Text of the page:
STATISTICS OF FRUITS, TREE NUTS, AND
For most fruits, production is estimated at two levels—total and utilized. Total production is the
quantity of fruit harvested plus quantities which would have been acceptable for fresh market or proc-
essing but were not harvested or utilized because of economic and other reasons. Utilized production
is the amount sold plus the quantities used on farms where grown and quantities held in storage.
The difference between total and utilized production is the quantity of marketable fruit not harvested
and fruit harvested but not sold or utilized because of economic and other reasons. Production relates
to the crop produced on all farms, except for apples and strawberries. In accordance with Congres-
sional enactment, the Department’s estimates of apple production since 1938 have related only to
commercial production. The estimates for strawberries cover production on area grown primarily for
sale. Statistics on utilization of fruit by commercial processors refer to first utilization, not necessarily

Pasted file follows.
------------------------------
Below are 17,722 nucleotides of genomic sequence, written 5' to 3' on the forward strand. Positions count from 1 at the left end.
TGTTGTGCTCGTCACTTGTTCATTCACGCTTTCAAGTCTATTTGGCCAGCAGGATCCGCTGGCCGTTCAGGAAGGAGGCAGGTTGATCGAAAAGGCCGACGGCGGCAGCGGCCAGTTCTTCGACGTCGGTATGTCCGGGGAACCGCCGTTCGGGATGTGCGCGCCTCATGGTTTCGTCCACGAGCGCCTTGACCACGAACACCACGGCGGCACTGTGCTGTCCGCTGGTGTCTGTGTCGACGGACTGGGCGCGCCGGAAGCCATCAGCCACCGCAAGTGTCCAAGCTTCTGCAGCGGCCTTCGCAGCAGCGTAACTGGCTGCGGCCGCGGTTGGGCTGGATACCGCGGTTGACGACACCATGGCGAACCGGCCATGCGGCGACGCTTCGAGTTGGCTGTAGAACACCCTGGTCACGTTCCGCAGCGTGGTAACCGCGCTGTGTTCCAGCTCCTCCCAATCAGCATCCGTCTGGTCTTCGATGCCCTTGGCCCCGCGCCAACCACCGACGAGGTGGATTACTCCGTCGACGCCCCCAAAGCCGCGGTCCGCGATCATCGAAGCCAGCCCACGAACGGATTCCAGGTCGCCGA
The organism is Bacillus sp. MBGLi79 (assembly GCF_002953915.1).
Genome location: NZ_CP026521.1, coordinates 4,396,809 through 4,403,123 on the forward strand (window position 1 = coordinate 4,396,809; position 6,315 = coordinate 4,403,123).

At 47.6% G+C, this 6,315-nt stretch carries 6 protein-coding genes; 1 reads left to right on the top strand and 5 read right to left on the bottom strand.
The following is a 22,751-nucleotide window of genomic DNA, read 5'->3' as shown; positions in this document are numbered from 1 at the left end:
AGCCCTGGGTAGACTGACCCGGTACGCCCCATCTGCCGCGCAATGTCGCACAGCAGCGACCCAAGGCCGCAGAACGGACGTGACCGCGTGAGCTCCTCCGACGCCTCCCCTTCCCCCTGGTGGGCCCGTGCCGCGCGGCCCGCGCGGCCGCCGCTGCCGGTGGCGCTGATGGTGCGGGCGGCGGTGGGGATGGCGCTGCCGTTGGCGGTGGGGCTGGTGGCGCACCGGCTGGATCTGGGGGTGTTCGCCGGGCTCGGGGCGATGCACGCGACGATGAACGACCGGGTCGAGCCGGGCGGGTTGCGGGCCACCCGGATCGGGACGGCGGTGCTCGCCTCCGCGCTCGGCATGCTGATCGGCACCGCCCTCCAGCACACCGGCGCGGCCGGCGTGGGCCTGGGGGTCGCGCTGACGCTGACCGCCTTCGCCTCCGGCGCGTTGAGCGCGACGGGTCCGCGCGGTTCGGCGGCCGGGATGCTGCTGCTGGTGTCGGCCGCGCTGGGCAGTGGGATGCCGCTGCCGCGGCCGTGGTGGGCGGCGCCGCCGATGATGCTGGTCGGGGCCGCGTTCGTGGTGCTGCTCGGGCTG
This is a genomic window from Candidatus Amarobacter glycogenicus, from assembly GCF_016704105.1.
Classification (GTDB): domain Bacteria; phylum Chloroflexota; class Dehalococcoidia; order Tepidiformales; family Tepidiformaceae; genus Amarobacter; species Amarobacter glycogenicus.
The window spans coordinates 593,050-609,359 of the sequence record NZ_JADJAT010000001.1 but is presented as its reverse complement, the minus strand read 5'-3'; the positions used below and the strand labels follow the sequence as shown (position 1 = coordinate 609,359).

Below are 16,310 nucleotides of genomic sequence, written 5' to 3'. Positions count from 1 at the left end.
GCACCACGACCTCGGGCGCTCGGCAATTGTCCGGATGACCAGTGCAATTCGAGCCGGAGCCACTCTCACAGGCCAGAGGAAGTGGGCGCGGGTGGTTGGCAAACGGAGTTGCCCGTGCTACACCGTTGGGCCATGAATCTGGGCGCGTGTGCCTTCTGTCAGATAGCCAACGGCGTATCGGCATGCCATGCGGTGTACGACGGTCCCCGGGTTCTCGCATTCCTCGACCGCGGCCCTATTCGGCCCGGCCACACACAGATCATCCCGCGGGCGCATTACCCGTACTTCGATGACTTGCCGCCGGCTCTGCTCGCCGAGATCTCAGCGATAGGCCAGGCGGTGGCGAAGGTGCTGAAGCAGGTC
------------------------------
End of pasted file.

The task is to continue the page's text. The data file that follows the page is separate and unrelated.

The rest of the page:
final utilization. For example, frozen fruit includes fruit which may later be used for preserves.
The price shown for each crop is a marketing year average price for all methods of sales. Prices
for most fresh fruit are the average prices producers received at the point of first sale, commonly
referred to as the ‘‘average price as sold.’’ Since the point of first sale is not the same for all produc-
ers, prices for the various methods of sale are weighted by the proportionate quantity sold. For exam-
ple, if in a given State part of the fruit crop is sold f.o.b. packed by growers, part sold as bulk
fruit at the packinghouse door, and some sold retail at roadside stands, the fresh fruit average price
as sold is a weighted average of the average price for each method of sale.
The annual estimates are checked and adjusted at the end of each marketing season on the basis
of shipment and processing records from transportation agencies, processors, co